Clear Grits

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The next day we stayed closer to home, opting to do some laundry and a few other things, before venturing back to Barcelona for our late dinner. We ate at Tatau l’Antiquari, a little restaurant that James had found on the internet, which was located down one of the ubiquitous alleyways near Barcelona’s Sants station. Despite deliberately arriving almost an hour later than we had the night before, the restaurant was still empty when we walked in, but the friendly staff soon made us feel welcome.

Because we were the only customers, our food came out rather quickly, and we had barely started sipping our wine (a local Catalonian vintage from north of Barcelona) when a parade of dishes made their way out of the kitchen. We started off with a plate of empanadas stuffed with banana and brie, served alongside a homemade strawberry jam (good for breakfast, if a bit confusing to start off a 9pm dinner meal), then we enjoyed a bowl of steamed mussels, simply presented but delicious nonetheless. Our first main dish was a succulent, buttery piece of hake served with spinach leaves and ripe cherry tomatoes, and topped with an insanely decadent squid ink aioli; needless to say we were sold on the place by that dish alone. Our other main, highly recommended by online reviews, was an inauspicious-looking pan of “grandma’s rice,” cooked with chicken thighs in a brown sauce. Initially skeptical of such a plain dish, after two or three bites, I suddenly understood why Spanish rice dishes are so widely admired. Flavourful and hearty without being heavy or overly salted, the gravy proved to be the perfect accompaniment to the perfectly chewy rice, which really was the star of the dish— even after the pan was finished, I endured James’ scorn in order to scoop up every last little remaining grain. Although I think we both could have eaten another whole pan of the stuff, after finishing the rice we forced ourselves to move on to dessert— James had a rich dulce de leche tart, while I had a dense and delicious apple cake.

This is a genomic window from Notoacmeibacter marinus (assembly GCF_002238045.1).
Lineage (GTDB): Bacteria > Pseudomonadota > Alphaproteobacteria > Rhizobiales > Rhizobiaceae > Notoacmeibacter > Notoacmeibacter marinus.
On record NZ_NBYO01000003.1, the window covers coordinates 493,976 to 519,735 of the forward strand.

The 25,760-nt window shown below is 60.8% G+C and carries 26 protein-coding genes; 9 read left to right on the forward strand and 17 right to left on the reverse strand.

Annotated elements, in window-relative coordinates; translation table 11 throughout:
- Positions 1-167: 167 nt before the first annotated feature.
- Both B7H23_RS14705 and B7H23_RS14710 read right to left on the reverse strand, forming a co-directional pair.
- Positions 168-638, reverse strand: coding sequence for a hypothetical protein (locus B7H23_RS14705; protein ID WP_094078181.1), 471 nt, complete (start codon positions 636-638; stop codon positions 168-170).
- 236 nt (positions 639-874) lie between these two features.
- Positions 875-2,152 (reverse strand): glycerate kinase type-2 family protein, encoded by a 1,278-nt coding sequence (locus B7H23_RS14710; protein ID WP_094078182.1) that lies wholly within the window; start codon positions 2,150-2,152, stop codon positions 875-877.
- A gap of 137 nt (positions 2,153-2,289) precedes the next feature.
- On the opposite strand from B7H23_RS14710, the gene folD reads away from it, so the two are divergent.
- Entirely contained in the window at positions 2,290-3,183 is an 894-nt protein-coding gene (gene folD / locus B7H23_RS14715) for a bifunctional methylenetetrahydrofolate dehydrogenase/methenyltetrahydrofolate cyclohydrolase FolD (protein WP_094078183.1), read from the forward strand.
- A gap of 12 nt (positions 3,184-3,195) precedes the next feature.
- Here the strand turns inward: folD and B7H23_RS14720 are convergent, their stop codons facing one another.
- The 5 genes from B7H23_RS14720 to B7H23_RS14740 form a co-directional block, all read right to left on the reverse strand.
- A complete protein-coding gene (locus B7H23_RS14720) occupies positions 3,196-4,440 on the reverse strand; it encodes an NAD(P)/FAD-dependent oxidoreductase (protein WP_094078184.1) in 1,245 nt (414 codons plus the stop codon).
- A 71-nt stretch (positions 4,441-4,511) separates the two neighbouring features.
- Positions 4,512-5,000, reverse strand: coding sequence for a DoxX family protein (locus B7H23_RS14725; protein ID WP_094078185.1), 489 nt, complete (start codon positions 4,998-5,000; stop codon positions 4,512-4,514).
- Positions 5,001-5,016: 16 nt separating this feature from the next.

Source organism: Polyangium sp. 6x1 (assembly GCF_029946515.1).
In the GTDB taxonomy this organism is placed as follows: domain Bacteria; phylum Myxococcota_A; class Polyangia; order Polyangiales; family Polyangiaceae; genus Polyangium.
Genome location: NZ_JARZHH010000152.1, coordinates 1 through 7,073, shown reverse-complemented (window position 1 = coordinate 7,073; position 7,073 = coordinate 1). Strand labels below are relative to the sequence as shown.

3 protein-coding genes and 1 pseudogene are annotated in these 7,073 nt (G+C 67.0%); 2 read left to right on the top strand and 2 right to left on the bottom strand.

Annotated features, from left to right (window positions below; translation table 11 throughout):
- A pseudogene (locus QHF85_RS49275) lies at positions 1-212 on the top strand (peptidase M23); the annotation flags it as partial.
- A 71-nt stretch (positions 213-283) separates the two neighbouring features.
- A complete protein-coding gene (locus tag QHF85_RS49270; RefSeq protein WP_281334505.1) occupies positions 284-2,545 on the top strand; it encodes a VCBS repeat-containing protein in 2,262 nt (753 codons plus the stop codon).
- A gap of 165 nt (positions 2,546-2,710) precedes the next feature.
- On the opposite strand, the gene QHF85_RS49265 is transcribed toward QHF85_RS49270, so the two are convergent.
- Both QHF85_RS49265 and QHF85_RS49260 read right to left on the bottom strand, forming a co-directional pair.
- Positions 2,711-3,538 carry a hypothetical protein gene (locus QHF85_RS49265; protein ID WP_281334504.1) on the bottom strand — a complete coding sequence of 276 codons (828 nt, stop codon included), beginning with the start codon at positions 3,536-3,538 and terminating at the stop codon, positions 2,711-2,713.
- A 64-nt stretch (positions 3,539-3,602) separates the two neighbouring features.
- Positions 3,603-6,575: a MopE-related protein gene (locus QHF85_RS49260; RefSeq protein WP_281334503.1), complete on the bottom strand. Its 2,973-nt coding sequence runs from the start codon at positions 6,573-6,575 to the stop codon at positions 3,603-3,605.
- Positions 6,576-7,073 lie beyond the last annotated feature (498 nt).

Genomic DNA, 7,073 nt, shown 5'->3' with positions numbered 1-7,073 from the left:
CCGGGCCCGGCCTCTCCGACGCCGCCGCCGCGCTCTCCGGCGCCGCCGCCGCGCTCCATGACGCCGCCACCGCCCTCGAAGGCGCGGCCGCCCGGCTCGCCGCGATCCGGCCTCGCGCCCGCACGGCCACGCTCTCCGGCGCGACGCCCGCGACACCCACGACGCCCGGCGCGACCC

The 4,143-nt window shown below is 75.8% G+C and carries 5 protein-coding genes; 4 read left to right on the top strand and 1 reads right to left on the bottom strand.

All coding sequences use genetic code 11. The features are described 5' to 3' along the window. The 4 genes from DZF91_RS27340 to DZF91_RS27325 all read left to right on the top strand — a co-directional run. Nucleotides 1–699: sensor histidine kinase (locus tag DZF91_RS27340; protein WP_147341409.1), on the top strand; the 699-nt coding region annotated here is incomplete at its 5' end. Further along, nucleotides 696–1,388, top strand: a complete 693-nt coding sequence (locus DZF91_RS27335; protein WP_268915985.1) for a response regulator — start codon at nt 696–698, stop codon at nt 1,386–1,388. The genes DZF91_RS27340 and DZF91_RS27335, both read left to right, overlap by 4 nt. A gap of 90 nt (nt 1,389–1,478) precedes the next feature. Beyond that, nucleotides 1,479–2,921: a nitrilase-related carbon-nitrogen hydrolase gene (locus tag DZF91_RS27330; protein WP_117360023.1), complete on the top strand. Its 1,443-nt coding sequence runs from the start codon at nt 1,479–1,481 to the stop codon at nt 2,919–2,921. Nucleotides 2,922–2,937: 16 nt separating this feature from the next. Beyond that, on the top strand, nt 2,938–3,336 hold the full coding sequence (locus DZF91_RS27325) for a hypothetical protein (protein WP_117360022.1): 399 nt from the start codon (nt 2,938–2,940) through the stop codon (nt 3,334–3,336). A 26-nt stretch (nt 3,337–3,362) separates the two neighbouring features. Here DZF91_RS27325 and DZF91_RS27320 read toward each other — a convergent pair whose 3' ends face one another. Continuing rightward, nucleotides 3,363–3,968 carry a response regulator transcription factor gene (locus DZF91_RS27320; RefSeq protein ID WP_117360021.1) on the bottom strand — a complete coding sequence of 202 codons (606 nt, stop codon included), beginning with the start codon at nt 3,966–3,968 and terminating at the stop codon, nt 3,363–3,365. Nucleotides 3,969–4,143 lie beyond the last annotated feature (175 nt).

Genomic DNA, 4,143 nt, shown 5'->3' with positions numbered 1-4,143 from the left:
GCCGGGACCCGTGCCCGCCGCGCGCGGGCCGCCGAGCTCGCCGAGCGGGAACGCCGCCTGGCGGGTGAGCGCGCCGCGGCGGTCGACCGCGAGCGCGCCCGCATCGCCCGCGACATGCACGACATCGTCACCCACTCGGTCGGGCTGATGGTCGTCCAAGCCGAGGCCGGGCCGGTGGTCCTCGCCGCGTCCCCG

We finished our wine and enjoyed the afterglow of a good meal, but not wanting to call it a night just yet, we thanked the staff and headed off in search of a drink. This we found in a busy bar, down yet another side street, that to our bemusement had been garishly decorated with fake cobwebs and tombstones for Halloween. Over a couple Belgian brews, James proceeded to educate me on the finer points of Canadian politics at the time of Confederation, and later on the Mike Harris “Common Sense Revolution” (I can imagine that any anglophones in that bar must have found it strange to see two people so animatedly discussing such topics), and then we paid our tab and caught the last train of the night back to Castelldefels.

The next morning, we awoke early (well, earlier than usual), packed our things, and headed off to the train station, Valencia-bound.


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